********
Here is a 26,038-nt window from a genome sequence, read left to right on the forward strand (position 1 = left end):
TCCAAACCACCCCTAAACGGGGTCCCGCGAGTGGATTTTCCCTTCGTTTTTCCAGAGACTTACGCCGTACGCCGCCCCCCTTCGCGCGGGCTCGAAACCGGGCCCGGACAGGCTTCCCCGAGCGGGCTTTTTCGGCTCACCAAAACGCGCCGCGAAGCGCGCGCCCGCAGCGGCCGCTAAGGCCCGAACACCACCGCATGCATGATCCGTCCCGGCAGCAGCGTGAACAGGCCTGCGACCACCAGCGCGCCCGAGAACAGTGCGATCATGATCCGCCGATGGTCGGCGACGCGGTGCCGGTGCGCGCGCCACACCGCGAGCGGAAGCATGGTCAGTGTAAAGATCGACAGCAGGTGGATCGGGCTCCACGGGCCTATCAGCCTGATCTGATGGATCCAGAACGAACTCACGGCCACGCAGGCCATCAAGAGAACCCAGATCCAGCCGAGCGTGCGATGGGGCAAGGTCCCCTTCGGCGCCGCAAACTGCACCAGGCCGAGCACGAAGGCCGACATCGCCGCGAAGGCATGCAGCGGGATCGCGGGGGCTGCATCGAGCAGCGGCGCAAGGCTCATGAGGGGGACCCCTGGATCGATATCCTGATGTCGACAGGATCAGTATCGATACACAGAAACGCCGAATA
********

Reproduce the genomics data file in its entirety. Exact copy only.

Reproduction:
Here is a 26,038-nt window from a genome sequence, read left to right on the forward strand (position 1 = left end):
TCCAAACCACCCCTAAACGGGGTCCCGCGAGTGGATTTTCCCTTCGTTTTTCCAGAGACTTACGCCGTACGCCGCCCCCCTTCGCGCGGGCTCGAAACCGGGCCCGGACAGGCTTCCCCGAGCGGGCTTTTTCGGCTCACCAAAACGCGCCGCGAAGCGCGCGCCCGCAGCGGCCGCTAAGGCCCGAACACCACCGCATGCATGATCCGTCCCGGCAGCAGCGTGAACAGGCCTGCGACCACCAGCGCGCCCGAGAACAGTGCGATCATGATCCGCCGATGGTCGGCGACGCGGTGCCGGTGCGCGCGCCACACCGCGAGCGGAAGCATGGTCAGTGTAAAGATCGACAGCAGGTGGATCGGGCTCCACGGGCCTATCAGCCTGATCTGATGGATCCAGAACGAACTCACGGCCACGCAGGCCATCAAGAGAACCCAGATCCAGCCGAGCGTGCGATGGGGCAAGGTCCCCTTCGGCGCCGCAAACTGCACCAGGCCGAGCACGAAGGCCGACATCGCCGCGAAGGCATGCAGCGGGATCGCGGGGGCTGCATCGAGCAGCGGCGCAAGGCTCATGAGGGGGACCCCTGGATCGATATCCTGATGTCGACAGGATCAGTATCGATACACAGAAACGCCGAATA